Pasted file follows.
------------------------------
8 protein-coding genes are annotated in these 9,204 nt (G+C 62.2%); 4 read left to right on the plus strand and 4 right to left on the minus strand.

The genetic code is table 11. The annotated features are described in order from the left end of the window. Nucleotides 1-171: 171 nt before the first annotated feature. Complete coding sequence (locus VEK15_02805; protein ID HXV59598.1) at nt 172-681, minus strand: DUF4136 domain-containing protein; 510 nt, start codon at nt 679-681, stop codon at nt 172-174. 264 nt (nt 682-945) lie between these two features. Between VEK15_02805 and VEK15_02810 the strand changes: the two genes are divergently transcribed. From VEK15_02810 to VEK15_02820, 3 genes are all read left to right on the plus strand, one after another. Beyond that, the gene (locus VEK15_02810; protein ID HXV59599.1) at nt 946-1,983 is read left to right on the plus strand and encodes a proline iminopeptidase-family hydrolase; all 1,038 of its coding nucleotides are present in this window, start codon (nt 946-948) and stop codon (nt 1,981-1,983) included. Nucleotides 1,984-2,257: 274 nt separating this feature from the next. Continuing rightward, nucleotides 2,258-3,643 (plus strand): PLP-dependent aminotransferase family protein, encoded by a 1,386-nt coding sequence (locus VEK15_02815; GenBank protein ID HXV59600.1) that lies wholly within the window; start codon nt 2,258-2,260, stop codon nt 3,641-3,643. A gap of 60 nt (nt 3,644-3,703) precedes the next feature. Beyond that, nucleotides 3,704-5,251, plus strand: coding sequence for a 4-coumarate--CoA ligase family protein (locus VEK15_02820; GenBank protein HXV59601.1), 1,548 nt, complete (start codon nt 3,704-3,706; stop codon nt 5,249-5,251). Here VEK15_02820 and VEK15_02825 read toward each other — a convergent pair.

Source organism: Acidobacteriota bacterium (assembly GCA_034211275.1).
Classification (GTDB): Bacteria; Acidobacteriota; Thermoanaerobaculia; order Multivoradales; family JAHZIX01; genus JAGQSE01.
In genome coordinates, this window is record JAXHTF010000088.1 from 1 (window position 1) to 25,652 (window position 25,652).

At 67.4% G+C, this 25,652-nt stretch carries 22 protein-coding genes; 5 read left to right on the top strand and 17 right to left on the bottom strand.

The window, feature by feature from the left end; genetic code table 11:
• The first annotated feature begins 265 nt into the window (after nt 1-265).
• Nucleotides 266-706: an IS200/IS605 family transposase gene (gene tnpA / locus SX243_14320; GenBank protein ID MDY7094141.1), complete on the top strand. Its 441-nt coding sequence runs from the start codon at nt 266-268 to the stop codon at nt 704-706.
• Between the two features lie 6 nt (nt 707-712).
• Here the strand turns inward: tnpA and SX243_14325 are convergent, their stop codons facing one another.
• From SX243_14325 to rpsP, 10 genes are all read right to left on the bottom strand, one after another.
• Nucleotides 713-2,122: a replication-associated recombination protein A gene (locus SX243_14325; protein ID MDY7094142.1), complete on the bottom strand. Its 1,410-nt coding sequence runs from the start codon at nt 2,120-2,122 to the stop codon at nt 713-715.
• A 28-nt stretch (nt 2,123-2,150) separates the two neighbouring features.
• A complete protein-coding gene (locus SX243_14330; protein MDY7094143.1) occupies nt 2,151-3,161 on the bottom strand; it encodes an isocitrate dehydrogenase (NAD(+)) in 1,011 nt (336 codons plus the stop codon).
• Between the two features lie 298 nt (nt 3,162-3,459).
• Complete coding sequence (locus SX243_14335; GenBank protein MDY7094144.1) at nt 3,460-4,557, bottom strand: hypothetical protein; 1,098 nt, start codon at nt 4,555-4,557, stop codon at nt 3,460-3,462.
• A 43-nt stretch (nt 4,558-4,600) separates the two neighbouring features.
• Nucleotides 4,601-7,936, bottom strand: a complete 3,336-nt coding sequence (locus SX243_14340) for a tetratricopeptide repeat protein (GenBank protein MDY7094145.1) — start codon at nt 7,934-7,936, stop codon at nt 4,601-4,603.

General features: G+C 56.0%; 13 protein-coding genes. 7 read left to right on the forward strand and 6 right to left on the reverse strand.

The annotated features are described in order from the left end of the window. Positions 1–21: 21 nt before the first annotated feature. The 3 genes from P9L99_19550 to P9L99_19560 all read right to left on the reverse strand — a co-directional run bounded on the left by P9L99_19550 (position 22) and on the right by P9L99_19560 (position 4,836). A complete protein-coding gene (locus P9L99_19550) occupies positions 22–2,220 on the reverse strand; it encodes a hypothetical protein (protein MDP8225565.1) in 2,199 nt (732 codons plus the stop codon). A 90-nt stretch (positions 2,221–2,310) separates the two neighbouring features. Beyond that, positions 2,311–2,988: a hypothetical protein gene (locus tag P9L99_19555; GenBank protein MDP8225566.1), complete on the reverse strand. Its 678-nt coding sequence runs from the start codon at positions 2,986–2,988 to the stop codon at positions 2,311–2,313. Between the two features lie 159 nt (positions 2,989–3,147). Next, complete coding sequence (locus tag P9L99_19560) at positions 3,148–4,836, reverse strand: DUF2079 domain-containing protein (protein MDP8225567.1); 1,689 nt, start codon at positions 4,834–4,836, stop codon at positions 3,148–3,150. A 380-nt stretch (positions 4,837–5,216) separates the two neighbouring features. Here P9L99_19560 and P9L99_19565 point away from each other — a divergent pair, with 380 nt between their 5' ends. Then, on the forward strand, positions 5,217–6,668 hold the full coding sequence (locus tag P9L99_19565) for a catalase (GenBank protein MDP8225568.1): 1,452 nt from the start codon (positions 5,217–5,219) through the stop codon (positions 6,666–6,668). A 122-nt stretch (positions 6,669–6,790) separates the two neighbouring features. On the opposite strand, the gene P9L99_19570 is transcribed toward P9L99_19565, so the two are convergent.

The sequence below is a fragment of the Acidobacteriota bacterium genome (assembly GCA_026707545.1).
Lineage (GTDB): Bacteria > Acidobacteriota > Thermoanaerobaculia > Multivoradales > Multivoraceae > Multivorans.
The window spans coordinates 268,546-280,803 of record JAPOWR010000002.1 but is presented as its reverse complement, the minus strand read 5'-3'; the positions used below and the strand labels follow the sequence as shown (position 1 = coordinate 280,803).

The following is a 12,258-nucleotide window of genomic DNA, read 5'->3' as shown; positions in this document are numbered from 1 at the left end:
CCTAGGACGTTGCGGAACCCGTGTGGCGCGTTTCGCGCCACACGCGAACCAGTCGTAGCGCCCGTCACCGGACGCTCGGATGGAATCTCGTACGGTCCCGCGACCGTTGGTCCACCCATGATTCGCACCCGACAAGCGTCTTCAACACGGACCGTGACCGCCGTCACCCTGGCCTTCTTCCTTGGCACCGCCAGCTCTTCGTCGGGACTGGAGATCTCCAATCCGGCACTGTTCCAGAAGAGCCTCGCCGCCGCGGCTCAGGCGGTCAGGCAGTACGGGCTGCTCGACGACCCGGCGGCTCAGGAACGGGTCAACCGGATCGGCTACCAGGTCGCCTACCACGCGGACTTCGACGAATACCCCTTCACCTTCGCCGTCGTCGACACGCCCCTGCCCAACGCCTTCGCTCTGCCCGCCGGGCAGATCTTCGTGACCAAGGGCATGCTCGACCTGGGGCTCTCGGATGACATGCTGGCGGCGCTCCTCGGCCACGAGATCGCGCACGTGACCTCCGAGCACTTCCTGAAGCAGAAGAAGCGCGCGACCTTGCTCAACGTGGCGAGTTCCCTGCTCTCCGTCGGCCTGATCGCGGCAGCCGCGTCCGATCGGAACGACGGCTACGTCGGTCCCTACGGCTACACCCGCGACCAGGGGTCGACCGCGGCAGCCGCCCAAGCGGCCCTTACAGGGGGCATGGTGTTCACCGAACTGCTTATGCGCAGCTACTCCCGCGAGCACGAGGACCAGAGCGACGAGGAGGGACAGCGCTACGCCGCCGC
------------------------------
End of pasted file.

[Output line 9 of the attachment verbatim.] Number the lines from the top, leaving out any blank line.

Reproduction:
• Nucleotides 266-706: an IS200/IS605 family transposase gene (gene tnpA / locus SX243_14320; GenBank protein ID MDY7094141.1), complete on the top strand. Its 441-nt coding sequence runs from the start codon at nt 266-268 to the stop codon at nt 704-706.